When I was making the Georgette lace applique top I agonized over lining the see-through top or not. I’m not fond of the bra + transparent top look. Not so much because it’s risque as much as not liking how the horizontal band of the bra make my already short waisted torso look wider and squatter. Over a bustier or long-line bra would be OK though. But I wasn’t ready to tackle shapewear! So I settled on a more form fitting slip-like camisole that can also be worn on its own.

The Inspirations

My inspiration started out with the blue camisole above that I found on Etsy (can’t find it again). It turns out to be almost the same as a bias camisole that’s demonstrated in Draping: The Complete Course, one of the draping books I own. I tried to follow the draping instruction. But couldn’t get it to be close fitting without horizontal draglines across the front. Maybe I was using the wrong type of muslin. But trying again with the China Silk yielded no better result. And the cowl drape wouldn’t work for a camisole that need to work under other tops as well. So I decided to adapt the pattern I used for the Snake Print Dress I made earlier this year. After all, it was originally designed for chiffon cut on the bias, and is slip like with waist shaping.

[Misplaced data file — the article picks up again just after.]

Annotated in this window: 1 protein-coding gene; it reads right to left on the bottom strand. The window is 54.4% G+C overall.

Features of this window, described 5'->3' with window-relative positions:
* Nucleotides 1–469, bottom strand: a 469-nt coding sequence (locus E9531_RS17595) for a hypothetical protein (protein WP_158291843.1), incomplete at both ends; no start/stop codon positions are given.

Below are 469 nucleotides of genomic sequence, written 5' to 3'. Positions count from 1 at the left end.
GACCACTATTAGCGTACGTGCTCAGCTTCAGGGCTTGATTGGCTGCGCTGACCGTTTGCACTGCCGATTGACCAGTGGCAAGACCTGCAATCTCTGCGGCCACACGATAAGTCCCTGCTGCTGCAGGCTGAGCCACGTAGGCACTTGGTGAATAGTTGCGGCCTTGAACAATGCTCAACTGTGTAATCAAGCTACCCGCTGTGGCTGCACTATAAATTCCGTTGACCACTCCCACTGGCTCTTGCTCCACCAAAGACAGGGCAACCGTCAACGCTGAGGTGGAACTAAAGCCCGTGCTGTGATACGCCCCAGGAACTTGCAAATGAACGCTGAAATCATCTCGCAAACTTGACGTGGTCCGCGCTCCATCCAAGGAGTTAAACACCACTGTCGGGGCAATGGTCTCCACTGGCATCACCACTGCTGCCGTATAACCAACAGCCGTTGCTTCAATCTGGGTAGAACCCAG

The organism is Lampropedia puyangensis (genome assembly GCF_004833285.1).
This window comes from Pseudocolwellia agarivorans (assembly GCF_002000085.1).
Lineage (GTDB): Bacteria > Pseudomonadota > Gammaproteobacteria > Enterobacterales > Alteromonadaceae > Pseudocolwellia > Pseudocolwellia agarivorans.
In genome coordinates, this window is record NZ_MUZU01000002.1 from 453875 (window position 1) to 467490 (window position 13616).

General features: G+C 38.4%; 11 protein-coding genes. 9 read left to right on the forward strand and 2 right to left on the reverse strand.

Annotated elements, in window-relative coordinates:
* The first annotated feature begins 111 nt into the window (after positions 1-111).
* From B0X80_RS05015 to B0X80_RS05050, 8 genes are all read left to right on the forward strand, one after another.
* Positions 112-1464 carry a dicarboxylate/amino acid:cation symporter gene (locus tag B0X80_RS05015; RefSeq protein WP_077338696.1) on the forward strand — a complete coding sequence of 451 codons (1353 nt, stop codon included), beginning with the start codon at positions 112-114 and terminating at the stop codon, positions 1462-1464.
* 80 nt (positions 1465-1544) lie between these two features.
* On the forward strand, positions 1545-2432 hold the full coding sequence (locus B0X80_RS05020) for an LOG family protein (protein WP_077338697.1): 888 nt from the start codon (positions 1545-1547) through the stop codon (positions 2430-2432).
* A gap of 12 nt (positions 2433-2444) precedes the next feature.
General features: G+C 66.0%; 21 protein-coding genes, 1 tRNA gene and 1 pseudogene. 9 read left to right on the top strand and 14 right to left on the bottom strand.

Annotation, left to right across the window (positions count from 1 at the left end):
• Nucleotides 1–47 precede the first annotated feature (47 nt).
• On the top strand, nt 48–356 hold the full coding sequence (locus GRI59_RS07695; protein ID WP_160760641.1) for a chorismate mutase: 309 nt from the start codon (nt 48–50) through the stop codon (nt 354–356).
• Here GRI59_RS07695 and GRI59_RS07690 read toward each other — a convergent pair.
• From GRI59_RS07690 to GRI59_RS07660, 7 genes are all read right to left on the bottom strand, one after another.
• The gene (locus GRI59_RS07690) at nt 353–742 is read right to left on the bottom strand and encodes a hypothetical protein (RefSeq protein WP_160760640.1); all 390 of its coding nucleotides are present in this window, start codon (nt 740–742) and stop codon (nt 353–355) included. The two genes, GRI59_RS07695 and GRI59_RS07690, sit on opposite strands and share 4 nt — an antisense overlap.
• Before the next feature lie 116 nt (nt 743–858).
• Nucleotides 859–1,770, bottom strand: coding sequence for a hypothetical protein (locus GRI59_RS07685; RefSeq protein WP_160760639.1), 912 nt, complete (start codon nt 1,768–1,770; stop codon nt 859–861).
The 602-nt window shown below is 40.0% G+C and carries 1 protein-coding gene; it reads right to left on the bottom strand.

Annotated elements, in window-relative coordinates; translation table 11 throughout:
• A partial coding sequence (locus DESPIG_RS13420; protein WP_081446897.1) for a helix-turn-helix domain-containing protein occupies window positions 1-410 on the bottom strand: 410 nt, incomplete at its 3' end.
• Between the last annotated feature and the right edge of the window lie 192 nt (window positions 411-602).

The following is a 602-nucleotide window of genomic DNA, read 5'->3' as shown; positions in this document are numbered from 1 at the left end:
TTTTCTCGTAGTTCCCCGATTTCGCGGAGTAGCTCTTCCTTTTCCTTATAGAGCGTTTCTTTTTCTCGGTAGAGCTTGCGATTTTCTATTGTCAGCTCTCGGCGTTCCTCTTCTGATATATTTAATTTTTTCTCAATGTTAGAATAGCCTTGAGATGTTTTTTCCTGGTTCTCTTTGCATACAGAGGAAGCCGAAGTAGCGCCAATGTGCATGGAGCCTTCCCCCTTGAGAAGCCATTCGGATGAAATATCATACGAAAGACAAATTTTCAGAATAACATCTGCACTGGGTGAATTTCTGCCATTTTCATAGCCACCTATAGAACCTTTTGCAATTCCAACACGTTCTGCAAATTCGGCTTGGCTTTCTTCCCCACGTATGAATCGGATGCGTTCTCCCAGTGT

Style Shots & Mug Shots

The Pattern

Size Used

36, the recommended size for me according to the sizing chart.

Changes Made

As I’ve already made fitting changes when I made the dress, I used the altered pattern as a starting point.

Design changes

I recruit Q to help me with this.

  1. First I used style tape (1/4″ black twill tape) on her to figure out the neck edges, hem, and internal seam / style lines I want.
  2. Then I pin fitted the Burdastyle 2012-04-128 lining pattern tissue on Q and pin out the drape on the front neckline. I used the lining pattern because it has less drape than the shell pattern, so less confusing to alter. I marked the alteration, the style line, and other alterations I wanted to make on the pattern tissue.